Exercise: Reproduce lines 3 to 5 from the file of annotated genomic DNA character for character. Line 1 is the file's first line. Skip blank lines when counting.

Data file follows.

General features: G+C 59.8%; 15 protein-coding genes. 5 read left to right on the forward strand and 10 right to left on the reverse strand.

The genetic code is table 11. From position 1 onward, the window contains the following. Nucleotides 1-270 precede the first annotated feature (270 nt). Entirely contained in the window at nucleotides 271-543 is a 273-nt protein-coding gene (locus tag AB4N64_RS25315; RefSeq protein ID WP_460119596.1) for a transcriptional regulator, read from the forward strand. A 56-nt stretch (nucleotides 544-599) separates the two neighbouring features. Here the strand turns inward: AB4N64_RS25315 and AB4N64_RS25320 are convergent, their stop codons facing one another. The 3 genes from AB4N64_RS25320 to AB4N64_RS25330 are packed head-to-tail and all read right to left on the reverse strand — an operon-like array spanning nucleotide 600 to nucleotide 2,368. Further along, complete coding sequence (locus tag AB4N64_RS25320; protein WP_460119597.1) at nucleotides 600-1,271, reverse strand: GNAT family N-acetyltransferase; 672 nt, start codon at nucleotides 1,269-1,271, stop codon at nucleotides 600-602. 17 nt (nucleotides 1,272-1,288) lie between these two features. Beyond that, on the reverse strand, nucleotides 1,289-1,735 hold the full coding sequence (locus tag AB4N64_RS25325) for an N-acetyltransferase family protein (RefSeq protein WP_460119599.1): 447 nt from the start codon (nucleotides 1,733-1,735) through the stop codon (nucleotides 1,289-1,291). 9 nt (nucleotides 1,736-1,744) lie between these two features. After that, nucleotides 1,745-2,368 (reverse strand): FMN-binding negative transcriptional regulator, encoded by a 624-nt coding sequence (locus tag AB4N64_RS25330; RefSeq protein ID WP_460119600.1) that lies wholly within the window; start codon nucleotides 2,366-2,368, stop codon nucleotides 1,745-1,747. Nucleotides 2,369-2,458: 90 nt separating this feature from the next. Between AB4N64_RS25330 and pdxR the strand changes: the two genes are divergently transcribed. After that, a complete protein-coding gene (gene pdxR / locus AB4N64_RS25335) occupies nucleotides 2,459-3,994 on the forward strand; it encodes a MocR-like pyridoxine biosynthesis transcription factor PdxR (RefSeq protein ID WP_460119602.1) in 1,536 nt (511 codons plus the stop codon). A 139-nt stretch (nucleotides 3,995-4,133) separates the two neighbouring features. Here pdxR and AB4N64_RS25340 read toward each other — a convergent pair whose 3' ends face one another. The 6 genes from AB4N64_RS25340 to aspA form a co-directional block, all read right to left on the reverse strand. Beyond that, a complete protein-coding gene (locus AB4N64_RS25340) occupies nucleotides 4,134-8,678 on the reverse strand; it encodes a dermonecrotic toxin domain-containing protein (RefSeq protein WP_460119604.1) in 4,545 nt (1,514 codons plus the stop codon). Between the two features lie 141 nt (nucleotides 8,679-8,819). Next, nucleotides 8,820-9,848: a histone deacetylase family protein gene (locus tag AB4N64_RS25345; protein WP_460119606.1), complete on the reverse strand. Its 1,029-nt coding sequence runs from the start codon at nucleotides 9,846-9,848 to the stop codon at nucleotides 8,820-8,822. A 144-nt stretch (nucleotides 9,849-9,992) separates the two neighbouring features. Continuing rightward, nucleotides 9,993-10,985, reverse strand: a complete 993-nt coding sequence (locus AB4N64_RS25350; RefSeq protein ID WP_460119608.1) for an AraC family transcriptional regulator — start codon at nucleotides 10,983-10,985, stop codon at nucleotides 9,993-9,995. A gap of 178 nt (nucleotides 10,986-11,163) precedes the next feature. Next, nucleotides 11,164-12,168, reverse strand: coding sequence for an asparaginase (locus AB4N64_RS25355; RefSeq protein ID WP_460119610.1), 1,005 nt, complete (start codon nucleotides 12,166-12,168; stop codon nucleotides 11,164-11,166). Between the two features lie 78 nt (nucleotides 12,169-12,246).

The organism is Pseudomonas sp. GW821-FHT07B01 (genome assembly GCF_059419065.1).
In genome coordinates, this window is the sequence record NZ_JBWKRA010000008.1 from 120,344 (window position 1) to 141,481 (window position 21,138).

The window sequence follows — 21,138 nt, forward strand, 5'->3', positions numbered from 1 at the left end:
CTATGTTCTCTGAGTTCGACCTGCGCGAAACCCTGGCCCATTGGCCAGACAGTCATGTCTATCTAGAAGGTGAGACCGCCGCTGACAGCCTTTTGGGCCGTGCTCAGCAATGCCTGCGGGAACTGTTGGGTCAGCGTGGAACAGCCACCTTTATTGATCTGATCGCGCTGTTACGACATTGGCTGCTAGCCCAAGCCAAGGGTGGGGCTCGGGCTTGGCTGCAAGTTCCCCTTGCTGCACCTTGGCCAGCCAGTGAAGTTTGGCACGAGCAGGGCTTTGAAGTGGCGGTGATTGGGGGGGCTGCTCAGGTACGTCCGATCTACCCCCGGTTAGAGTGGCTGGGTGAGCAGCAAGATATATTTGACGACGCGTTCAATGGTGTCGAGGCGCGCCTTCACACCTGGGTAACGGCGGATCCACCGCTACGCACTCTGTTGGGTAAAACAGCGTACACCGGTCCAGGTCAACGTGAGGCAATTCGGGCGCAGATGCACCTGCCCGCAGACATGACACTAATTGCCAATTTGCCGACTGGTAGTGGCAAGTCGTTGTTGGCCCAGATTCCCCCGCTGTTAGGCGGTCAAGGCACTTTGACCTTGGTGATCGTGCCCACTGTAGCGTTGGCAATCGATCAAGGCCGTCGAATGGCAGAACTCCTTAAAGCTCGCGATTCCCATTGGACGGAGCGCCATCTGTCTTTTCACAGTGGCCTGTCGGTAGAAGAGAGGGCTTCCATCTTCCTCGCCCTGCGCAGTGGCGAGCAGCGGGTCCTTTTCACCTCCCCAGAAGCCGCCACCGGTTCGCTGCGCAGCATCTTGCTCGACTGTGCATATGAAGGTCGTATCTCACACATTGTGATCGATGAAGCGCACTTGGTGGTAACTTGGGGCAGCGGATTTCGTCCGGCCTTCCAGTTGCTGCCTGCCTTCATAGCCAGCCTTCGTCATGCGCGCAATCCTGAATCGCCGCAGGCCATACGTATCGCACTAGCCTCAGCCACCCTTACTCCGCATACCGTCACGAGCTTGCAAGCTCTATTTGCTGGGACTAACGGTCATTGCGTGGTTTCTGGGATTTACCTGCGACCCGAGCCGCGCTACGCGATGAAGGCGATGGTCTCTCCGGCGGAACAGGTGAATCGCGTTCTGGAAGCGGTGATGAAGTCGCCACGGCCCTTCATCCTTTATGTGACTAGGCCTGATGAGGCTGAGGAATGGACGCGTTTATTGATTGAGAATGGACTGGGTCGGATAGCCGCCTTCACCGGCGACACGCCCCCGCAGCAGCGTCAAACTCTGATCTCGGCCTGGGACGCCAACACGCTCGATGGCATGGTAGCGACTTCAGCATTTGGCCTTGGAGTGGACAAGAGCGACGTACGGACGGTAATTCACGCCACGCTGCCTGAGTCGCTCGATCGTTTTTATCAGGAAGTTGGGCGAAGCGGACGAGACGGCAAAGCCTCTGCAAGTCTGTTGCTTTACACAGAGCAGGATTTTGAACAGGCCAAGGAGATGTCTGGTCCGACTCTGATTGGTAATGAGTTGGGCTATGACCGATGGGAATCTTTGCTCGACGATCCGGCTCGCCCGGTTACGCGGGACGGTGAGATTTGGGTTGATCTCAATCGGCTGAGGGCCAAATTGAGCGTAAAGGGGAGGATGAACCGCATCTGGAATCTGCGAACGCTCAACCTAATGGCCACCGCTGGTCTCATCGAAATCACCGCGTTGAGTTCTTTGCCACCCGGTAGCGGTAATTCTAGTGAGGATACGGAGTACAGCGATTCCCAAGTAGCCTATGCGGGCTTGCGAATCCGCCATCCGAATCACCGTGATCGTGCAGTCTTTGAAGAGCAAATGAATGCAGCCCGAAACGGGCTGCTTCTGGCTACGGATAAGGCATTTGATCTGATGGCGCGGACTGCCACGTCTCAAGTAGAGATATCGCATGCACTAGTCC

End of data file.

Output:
The organism is Pseudomonas sp. GW821-FHT07B01 (genome assembly GCF_059419065.1).
In genome coordinates, this window is the sequence record NZ_JBWKRA010000008.1 from 120,344 (window position 1) to 141,481 (window position 21,138).

The window sequence follows — 21,138 nt, forward strand, 5'->3', positions numbered from 1 at the left end: